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8 Jan 2017

The Triangle “Now How Blue Cow” 1969 Texas Psych Fuzz Blues Rock

The Triangle “Now How Blue Cow” 1969 Texas Psych Fuzz Blues Rock

 60s rock trio, originally formed in El Paso, Texas, but later relocated to Los Angeles where they made the rounds of the Sunsest Strip clubs with their brand of heavyish rock with influences of blues, fuzz guitar psych, and a lick or two of Texas country twang. This was their only album which was issued simultaneously with Crow’s first album on the tiny Amaret label. All but four tracks are originals composed by drummer Ty Grimes who later played in Rick Nelson’s Stone Canyon Band and later still played drums with Captain Beefheart and the Magic Band (Unconditionally Guaranteed &Bluejeans and Moonbeams). The bass player, Howard J. Steele, went on to engineer/produce many hits including Freebird by Lynyrd Skynyrd and the Leo Sayer hits. The Triangle album was also co-produced and engineered by Chris Huston, an Englishman, who would later work on album sessions for Led Zeppelin.......

I’d like to say this is one of the rarest Sixties psych albums on a major label, but can we really call the Amaret label a major ? I mean, when your biggest act is Crow ( four friggin’ albums on the strength of one minor hit single? Geez! ), you’re not exactly stealing new acts away from Capitol and Elektra, now are you? Still, for every godawful Crow and Mrs. Miller album released by Amaret, they accidentally let loose a few great ones – like Fresh Air, Randy Johnson and this 1969 album by Triangle – and then decided that actually going out and promoting the good stuff just took time away from promoting Crow , which is what they really wanted to do. Even when How Now Blue Cow got a rare five star review in the June 1969 issue of Rolling Stone . The same month Neil Young got four and a half (for Everybody Knows This Is Now , I hope). And the Kinks got even less for Village Green Preservation Society . And yet today, which of the three records draws blank stares from even the most hardened of record collectors? Yup. This one. Of course, no one – not even the band members themselves – remembers Crow, so maybe that helps ease the pain a bit.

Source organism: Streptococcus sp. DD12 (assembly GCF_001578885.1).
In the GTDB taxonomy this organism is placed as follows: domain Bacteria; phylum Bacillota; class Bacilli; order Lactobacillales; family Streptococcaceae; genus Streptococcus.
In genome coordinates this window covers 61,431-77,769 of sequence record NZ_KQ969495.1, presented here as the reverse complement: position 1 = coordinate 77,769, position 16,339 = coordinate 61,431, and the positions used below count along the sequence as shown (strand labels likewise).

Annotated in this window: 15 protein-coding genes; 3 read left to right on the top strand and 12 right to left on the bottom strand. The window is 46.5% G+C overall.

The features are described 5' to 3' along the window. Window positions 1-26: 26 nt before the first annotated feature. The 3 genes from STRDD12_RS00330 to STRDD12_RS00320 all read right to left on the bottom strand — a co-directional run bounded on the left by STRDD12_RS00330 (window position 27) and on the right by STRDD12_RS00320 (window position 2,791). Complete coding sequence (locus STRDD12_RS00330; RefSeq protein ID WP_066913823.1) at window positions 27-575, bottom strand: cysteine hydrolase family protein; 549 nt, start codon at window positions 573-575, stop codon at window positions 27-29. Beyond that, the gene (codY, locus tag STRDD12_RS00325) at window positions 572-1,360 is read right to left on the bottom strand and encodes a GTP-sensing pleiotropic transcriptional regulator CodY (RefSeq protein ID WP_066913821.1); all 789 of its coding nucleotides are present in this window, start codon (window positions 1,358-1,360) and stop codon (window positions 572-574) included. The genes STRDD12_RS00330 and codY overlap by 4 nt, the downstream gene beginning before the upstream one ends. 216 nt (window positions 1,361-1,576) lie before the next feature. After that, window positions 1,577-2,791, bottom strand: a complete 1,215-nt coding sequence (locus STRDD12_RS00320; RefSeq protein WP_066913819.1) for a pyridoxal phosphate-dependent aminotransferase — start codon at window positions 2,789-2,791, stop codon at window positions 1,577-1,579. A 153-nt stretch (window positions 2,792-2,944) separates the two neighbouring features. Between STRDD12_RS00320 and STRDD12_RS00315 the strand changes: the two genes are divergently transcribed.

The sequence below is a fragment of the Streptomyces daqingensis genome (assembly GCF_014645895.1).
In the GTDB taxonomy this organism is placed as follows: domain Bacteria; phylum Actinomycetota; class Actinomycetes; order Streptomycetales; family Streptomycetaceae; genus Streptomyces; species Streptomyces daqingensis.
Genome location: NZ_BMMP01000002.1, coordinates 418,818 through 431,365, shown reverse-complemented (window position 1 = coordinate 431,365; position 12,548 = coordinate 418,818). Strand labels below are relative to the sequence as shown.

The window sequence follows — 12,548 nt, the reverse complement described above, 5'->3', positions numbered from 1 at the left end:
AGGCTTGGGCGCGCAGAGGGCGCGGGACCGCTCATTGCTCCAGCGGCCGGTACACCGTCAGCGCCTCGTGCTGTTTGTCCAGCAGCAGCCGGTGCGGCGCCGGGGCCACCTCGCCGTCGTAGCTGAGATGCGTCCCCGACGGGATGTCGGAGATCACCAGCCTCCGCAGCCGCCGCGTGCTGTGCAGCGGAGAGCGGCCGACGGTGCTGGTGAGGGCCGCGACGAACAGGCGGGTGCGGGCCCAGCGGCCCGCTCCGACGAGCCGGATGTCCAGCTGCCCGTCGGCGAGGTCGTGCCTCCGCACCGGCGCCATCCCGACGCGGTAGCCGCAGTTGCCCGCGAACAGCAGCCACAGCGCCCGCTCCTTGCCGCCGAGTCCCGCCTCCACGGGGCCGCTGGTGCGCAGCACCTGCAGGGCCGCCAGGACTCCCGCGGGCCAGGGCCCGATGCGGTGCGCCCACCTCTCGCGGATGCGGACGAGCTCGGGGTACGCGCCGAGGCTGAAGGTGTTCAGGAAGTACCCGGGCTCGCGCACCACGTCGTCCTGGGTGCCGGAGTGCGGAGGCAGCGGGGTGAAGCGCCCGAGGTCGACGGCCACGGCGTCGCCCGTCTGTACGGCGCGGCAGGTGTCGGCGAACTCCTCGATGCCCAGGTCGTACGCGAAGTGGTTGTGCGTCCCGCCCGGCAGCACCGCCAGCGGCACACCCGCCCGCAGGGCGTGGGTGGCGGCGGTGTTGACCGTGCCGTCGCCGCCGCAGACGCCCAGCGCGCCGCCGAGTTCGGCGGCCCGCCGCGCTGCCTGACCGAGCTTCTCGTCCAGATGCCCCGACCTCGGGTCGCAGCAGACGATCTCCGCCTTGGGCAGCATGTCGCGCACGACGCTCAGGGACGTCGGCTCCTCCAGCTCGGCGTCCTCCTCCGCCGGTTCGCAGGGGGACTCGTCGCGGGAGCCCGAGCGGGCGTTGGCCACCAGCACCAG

Granted, I ain’t saying that How Now Blue Cow should be ranked up t with Everybody Knows This Is Now or Village Green Preservation Society (it musta been a month w no one could keep an album title under two paragraphs long), but at least give the darn thing a proper reissue already. Especially when this thing is MUCH harder to find than a dozen copies of any Mainstream label album, or the Common People or Gandalf on Capitol, or the Fallen Angels second album, or heck, a good Jethro Tull album even. I’ve been searching for rare psych albums for decades, and lemme tell you, I’ve seen private label albums with runs of a few hundred at best pop up more often than this one. Amaret didn’t just ignore this record. They must’ve gone out and buried ‘em.